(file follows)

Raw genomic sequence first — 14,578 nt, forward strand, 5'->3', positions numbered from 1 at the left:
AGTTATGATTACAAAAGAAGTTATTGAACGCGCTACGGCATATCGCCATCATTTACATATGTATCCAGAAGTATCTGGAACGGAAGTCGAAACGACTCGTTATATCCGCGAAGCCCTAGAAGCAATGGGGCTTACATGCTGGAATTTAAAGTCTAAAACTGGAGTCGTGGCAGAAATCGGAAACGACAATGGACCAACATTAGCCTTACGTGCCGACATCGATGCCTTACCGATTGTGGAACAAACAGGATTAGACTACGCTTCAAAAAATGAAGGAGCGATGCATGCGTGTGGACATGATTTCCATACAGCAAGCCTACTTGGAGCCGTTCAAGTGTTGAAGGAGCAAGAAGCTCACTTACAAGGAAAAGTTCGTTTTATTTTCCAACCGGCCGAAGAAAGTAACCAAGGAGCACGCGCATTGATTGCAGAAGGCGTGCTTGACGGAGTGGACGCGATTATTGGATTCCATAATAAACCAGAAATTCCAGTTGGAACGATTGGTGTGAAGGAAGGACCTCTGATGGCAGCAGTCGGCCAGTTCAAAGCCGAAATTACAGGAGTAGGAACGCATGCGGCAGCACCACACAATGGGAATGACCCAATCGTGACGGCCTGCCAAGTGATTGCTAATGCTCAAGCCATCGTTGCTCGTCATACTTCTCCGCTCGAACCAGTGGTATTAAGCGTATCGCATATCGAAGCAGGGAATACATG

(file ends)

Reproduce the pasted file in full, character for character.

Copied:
Raw genomic sequence first — 14,578 nt, forward strand, 5'->3', positions numbered from 1 at the left:
AGTTATGATTACAAAAGAAGTTATTGAACGCGCTACGGCATATCGCCATCATTTACATATGTATCCAGAAGTATCTGGAACGGAAGTCGAAACGACTCGTTATATCCGCGAAGCCCTAGAAGCAATGGGGCTTACATGCTGGAATTTAAAGTCTAAAACTGGAGTCGTGGCAGAAATCGGAAACGACAATGGACCAACATTAGCCTTACGTGCCGACATCGATGCCTTACCGATTGTGGAACAAACAGGATTAGACTACGCTTCAAAAAATGAAGGAGCGATGCATGCGTGTGGACATGATTTCCATACAGCAAGCCTACTTGGAGCCGTTCAAGTGTTGAAGGAGCAAGAAGCTCACTTACAAGGAAAAGTTCGTTTTATTTTCCAACCGGCCGAAGAAAGTAACCAAGGAGCACGCGCATTGATTGCAGAAGGCGTGCTTGACGGAGTGGACGCGATTATTGGATTCCATAATAAACCAGAAATTCCAGTTGGAACGATTGGTGTGAAGGAAGGACCTCTGATGGCAGCAGTCGGCCAGTTCAAAGCCGAAATTACAGGAGTAGGAACGCATGCGGCAGCACCACACAATGGGAATGACCCAATCGTGACGGCCTGCCAAGTGATTGCTAATGCTCAAGCCATCGTTGCTCGTCATACTTCTCCGCTCGAACCAGTGGTATTAAGCGTATCGCATATCGAAGCAGGGAATACATG